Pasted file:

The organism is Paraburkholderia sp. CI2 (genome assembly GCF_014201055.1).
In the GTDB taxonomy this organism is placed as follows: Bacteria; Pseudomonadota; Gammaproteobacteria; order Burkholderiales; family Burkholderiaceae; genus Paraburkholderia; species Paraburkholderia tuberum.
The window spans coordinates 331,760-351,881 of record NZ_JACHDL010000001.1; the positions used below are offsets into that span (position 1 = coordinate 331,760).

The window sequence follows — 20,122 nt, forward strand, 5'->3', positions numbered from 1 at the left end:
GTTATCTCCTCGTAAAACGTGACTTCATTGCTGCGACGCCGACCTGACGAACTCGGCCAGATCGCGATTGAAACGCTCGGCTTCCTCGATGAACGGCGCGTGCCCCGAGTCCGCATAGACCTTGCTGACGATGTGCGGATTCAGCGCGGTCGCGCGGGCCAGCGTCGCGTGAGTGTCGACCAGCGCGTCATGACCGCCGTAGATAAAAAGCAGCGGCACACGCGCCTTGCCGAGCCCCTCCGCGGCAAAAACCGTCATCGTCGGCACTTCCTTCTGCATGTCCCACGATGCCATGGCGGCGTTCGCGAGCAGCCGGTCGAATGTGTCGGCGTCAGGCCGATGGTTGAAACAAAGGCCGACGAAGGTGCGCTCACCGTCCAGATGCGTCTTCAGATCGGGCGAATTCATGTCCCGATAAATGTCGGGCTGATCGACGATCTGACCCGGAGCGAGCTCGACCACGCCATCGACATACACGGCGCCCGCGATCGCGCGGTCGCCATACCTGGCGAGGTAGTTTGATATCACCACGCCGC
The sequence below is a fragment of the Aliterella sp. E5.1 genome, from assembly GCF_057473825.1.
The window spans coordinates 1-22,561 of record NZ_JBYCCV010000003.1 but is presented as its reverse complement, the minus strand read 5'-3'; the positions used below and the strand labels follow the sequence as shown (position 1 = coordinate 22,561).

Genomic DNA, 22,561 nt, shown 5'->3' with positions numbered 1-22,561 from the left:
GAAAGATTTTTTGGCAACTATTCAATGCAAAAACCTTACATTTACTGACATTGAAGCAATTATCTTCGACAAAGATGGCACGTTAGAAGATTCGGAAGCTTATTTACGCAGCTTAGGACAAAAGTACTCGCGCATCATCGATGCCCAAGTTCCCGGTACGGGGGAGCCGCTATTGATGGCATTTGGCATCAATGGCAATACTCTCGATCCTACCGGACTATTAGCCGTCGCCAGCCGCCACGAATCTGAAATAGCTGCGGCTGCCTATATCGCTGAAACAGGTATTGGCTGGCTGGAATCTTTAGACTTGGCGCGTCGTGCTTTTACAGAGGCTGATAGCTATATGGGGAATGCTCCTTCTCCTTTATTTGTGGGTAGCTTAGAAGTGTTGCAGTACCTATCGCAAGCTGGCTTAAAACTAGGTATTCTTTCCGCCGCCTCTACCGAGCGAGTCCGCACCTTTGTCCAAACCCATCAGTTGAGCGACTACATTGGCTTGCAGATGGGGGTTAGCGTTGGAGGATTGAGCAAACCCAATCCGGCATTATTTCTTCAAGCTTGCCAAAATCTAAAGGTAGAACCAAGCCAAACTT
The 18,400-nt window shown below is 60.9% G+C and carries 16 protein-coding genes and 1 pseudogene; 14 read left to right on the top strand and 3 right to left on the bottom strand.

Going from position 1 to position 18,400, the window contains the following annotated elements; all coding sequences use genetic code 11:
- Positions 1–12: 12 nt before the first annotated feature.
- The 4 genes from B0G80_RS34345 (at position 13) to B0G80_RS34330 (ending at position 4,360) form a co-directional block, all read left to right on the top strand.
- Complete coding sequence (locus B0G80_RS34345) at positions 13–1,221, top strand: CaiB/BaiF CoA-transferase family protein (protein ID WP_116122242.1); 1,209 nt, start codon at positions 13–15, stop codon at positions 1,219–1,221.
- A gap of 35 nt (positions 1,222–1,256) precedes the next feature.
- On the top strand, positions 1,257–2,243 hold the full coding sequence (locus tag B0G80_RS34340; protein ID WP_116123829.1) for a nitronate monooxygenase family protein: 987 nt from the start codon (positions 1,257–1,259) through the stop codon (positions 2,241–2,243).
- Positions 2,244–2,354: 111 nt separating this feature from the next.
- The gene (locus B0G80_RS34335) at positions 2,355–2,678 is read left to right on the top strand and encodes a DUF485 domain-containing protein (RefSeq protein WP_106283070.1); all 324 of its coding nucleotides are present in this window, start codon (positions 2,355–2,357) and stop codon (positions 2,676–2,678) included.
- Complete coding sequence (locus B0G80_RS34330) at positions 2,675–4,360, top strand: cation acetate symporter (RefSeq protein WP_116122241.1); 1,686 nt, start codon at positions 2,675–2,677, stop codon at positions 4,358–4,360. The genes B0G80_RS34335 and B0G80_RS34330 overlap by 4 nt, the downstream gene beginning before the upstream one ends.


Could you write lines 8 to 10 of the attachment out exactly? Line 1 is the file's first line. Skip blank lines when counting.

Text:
Genomic DNA, 22,561 nt, shown 5'->3' with positions numbered 1-22,561 from the left:
GAAAGATTTTTTGGCAACTATTCAATGCAAAAACCTTACATTTACTGACATTGAAGCAATTATCTTCGACAAAGATGGCACGTTAGAAGATTCGGAAGCTTATTTACGCAGCTTAGGACAAAAGTACTCGCGCATCATCGATGCCCAAGTTCCCGGTACGGGGGAGCCGCTATTGATGGCATTTGGCATCAATGGCAATACTCTCGATCCTACCGGACTATTAGCCGTCGCCAGCCGCCACGAATCTGAAATAGCTGCGGCTGCCTATATCGCTGAAACAGGTATTGGCTGGCTGGAATCTTTAGACTTGGCGCGTCGTGCTTTTACAGAGGCTGATAGCTATATGGGGAATGCTCCTTCTCCTTTATTTGTGGGTAGCTTAGAAGTGTTGCAGTACCTATCGCAAGCTGGCTTAAAACTAGGTATTCTTTCCGCCGCCTCTACCGAGCGAGTCCGCACCTTTGTCCAAACCCATCAGTTGAGCGACTACATTGGCTTGCAGATGGGGGTTAGCGTTGGAGGATTGAGCAAACCCAATCCGGCATTATTTCTTCAAGCTTGCCAAAATCTAAAGGTAGAACCAAGCCAAACTT
The 18,400-nt window shown below is 60.9% G+C and carries 16 protein-coding genes and 1 pseudogene; 14 read left to right on the top strand and 3 right to left on the bottom strand.